Route 66: A song for the Mother Road
KINGMAN - Local musician Chris Commisso released a new music video on YouTube last week celebrating Route 66. The video had racked up more than a thousand views as of Wednesday.
"Return to Route 66" was filmed in downtown Kingman and transports its viewers back in time as Commisso cruises down Route 66. The video, filmed with 1960's angles and film grain, feels retro. The music sounds more like a mix of the old and new.
"I've worked hard at developing something that musically I could call my own," said Commisso. "I'm very heavily influenced by the work of Brian Wilson and The Beach Boys and also The Carpenters, so my sound is a mix of retro along with today's pop sound."
His inspiration came from his friends and family suggesting that he write something about Route 66.
"At first I was opposed because there's already a great Route 66 song that simply can't be topped," he said. "But as I played around with the idea while thinking about the festival and all the people who lived back in the day and actually experienced Route 66 as teens, I thought that would make a great concept for a song."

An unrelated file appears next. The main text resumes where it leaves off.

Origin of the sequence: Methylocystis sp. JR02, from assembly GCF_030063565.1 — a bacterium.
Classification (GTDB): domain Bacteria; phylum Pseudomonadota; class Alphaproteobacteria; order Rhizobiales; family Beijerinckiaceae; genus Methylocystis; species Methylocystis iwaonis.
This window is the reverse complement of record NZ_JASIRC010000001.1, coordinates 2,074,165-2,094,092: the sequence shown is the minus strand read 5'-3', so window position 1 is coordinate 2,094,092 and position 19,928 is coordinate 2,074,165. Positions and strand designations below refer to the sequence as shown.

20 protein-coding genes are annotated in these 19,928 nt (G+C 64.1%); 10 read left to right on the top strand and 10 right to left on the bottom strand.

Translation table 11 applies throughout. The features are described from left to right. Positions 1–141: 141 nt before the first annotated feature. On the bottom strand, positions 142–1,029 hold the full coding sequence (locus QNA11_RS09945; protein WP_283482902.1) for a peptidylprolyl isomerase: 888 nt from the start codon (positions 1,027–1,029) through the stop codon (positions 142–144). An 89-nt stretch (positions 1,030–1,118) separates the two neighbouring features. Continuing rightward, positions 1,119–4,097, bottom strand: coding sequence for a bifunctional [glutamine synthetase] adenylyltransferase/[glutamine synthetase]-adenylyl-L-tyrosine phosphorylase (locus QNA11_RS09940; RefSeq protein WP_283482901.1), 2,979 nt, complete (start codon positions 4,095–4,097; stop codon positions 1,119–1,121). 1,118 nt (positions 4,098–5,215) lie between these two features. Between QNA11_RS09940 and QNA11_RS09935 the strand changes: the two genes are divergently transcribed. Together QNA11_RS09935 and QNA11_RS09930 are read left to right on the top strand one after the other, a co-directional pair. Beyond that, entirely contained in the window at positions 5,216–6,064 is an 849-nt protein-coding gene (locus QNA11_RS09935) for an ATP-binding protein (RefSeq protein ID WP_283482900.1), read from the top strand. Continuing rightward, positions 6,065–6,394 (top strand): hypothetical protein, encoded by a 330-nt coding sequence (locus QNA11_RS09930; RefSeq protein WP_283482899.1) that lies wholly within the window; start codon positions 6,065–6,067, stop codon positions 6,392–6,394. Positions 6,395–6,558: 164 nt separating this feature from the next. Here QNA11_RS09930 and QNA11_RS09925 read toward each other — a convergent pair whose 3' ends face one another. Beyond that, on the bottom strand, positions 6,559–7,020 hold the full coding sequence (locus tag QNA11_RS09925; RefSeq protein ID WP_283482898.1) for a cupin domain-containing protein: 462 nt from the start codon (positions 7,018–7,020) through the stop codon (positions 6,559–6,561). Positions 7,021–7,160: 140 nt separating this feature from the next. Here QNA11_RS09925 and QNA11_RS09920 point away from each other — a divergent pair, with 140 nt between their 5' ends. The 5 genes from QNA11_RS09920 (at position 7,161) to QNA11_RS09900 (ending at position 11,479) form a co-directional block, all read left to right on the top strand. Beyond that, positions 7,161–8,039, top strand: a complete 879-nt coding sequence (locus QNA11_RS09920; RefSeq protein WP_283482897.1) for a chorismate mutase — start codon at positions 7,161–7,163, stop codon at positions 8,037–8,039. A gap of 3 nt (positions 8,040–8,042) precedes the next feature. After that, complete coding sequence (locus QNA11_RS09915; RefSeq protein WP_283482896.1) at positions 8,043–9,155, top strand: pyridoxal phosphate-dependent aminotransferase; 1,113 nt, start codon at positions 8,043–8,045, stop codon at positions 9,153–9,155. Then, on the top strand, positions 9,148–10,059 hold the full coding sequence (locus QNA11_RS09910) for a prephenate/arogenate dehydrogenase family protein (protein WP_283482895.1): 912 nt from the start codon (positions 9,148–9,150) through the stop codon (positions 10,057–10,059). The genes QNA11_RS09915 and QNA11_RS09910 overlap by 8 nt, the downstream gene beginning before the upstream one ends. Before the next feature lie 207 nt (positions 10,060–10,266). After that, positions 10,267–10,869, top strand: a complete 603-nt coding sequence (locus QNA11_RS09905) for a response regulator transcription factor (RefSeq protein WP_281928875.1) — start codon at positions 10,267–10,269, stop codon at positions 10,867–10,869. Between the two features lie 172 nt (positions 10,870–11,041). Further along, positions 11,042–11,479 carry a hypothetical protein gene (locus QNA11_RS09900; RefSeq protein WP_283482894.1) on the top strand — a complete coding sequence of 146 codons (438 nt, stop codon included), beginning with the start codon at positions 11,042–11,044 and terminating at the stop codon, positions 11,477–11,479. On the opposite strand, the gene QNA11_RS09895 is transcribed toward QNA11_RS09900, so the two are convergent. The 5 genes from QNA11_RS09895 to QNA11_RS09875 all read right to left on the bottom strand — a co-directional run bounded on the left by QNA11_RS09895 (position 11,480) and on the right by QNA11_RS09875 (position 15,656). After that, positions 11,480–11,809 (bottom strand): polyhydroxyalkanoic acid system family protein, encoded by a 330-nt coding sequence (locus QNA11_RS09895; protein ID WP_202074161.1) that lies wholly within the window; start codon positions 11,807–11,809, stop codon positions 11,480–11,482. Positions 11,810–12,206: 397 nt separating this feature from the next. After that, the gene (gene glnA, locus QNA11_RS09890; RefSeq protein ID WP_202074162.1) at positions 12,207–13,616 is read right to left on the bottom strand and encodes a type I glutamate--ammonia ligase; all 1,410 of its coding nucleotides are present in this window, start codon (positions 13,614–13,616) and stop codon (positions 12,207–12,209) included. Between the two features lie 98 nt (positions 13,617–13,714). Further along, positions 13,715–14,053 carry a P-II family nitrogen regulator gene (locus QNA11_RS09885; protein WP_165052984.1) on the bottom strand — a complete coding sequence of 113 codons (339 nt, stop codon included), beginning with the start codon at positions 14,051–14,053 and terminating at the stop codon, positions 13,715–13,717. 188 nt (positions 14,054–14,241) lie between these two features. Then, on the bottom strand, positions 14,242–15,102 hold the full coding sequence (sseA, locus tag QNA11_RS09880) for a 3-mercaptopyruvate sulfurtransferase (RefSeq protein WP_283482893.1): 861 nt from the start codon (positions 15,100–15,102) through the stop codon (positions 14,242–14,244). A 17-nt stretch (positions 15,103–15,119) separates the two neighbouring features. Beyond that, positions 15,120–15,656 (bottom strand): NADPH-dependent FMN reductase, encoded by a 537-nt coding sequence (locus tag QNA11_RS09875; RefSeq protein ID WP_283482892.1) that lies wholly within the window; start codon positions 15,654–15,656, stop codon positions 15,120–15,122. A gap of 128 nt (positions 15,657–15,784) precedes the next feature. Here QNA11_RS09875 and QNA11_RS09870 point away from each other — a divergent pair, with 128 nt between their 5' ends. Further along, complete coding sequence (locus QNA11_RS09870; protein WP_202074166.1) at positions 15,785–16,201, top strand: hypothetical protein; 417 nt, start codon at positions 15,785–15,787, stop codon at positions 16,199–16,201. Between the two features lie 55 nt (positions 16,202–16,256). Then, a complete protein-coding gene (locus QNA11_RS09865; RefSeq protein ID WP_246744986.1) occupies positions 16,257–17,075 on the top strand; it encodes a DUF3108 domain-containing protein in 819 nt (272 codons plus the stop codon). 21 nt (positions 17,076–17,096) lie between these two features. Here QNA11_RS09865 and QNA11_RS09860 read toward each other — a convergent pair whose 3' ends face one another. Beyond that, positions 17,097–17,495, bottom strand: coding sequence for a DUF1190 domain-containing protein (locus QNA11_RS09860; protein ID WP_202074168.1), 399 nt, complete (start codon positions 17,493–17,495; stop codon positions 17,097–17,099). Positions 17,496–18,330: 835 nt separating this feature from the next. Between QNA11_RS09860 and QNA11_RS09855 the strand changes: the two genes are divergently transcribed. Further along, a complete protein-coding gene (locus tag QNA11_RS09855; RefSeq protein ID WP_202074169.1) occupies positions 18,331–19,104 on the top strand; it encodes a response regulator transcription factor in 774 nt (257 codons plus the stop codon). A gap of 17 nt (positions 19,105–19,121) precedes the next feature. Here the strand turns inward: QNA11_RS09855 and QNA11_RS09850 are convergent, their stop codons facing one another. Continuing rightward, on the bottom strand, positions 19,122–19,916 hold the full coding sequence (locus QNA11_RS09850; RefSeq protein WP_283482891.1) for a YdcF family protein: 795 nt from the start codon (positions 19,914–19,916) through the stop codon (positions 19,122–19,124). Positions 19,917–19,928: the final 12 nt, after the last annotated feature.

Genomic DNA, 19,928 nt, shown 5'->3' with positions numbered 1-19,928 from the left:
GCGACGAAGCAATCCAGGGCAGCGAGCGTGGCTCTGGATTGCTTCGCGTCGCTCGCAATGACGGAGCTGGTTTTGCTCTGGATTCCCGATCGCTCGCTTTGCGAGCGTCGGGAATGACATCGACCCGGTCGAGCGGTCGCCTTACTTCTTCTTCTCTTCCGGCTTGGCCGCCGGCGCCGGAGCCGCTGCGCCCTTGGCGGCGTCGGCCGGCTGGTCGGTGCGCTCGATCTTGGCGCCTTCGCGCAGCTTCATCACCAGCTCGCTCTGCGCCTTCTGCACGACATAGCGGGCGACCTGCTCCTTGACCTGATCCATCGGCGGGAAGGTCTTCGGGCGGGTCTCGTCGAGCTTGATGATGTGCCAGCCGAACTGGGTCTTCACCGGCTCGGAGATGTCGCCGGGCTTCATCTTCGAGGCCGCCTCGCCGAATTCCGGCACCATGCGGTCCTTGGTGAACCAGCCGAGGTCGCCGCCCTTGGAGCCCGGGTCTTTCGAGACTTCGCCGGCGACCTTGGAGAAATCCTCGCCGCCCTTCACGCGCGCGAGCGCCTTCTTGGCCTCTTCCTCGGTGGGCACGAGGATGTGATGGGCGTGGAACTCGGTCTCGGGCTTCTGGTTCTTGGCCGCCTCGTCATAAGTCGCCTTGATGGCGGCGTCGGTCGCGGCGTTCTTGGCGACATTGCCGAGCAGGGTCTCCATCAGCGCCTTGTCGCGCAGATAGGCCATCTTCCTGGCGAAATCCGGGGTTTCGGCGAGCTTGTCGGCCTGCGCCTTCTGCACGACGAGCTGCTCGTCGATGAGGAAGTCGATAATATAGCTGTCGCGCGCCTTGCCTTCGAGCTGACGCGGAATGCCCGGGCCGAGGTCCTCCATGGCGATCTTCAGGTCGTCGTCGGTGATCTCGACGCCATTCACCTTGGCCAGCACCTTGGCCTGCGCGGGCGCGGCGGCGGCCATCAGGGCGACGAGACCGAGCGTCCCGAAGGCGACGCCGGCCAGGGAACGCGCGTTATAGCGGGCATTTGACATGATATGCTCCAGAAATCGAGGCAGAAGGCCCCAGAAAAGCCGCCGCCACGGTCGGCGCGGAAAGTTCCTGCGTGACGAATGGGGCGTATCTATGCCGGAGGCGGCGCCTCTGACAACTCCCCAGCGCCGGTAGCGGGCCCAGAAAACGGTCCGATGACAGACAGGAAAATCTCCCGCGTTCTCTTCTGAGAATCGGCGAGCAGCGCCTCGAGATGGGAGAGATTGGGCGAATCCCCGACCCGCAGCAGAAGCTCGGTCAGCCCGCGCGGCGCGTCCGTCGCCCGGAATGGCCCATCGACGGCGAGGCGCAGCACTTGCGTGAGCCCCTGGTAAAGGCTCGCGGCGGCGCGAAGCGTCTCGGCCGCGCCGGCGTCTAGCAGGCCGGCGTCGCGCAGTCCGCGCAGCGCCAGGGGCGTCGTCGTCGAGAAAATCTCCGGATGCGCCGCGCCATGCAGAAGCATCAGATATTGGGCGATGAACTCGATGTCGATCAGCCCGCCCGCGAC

The video even features his real-life father, Joey. Commisso then gets to play his younger version in the song.
Commisso also lends his advice to aspiring musicians and artists.
"You have to be fully invested and fully committed. It can't be something you want to just 'try,' " he said. "If music is your life and you can't picture yourself doing anything else and you'd be willing to do it for free, because most of the time you will, then go for it.
"Don't take no for an answer and don't look back."
Chris Commisso is a self-taught musician and filmmaker.
His YouTube Channel "ThePianoShack" has over 10,000 subscribers and 1.2 million views. His audience comes from all over the world, and his cover of Ariana Grande's "Problem" just recently took ninth place in a YouTube contest sponsored by Ryan Seacrest.
"Return to Route 66" will be on his new CD debuting at 7 p.m. Sept. 26 at Grace Lutheran Church, 2101 Harrison St. Admission is free.